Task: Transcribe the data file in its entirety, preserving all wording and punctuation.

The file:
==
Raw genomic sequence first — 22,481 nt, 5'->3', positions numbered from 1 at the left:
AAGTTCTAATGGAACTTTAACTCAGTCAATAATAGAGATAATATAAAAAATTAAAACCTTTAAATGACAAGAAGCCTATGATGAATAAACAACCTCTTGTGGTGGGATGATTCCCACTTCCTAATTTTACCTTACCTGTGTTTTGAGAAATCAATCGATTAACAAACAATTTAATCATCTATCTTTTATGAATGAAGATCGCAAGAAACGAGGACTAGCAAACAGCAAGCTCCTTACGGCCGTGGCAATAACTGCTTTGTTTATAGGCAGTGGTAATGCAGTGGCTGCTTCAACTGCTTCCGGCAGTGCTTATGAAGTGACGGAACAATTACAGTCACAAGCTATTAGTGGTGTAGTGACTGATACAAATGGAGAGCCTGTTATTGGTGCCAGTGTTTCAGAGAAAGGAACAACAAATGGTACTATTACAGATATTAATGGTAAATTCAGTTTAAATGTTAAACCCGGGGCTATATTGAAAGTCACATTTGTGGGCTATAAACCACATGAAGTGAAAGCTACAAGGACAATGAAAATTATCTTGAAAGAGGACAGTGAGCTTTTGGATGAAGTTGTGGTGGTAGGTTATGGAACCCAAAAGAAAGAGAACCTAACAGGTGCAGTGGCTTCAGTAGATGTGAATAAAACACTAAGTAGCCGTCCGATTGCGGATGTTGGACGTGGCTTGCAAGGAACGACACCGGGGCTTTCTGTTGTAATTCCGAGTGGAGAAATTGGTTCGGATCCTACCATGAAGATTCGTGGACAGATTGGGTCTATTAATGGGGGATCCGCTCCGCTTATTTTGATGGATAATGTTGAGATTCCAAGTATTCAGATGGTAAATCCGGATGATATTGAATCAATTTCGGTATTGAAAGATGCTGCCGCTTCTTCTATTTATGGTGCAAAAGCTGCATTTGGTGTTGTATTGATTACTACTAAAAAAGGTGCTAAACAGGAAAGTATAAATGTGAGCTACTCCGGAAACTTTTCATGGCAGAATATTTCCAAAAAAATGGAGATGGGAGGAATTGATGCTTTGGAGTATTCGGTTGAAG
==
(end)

Raw genomic sequence first — 22,481 nt, 5'->3', positions numbered from 1 at the left:
AAGTTCTAATGGAACTTTAACTCAGTCAATAATAGAGATAATATAAAAAATTAAAACCTTTAAATGACAAGAAGCCTATGATGAATAAACAACCTCTTGTGGTGGGATGATTCCCACTTCCTAATTTTACCTTACCTGTGTTTTGAGAAATCAATCGATTAACAAACAATTTAATCATCTATCTTTTATGAATGAAGATCGCAAGAAACGAGGACTAGCAAACAGCAAGCTCCTTACGGCCGTGGCAATAACTGCTTTGTTTATAGGCAGTGGTAATGCAGTGGCTGCTTCAACTGCTTCCGGCAGTGCTTATGAAGTGACGGAACAATTACAGTCACAAGCTATTAGTGGTGTAGTGACTGATACAAATGGAGAGCCTGTTATTGGTGCCAGTGTTTCAGAGAAAGGAACAACAAATGGTACTATTACAGATATTAATGGTAAATTCAGTTTAAATGTTAAACCCGGGGCTATATTGAAAGTCACATTTGTGGGCTATAAACCACATGAAGTGAAAGCTACAAGGACAATGAAAATTATCTTGAAAGAGGACAGTGAGCTTTTGGATGAAGTTGTGGTGGTAGGTTATGGAACCCAAAAGAAAGAGAACCTAACAGGTGCAGTGGCTTCAGTAGATGTGAATAAAACACTAAGTAGCCGTCCGATTGCGGATGTTGGACGTGGCTTGCAAGGAACGACACCGGGGCTTTCTGTTGTAATTCCGAGTGGAGAAATTGGTTCGGATCCTACCATGAAGATTCGTGGACAGATTGGGTCTATTAATGGGGGATCCGCTCCGCTTATTTTGATGGATAATGTTGAGATTCCAAGTATTCAGATGGTAAATCCGGATGATATTGAATCAATTTCGGTATTGAAAGATGCTGCCGCTTCTTCTATTTATGGTGCAAAAGCTGCATTTGGTGTTGTATTGATTACTACTAAAAAAGGTGCTAAACAGGAAAGTATAAATGTGAGCTACTCCGGAAACTTTTCATGGCAGAATATTTCCAAAAAAATGGAGATGGGAGGAATTGATGCTTTGGAGTATTCGGTTGAAG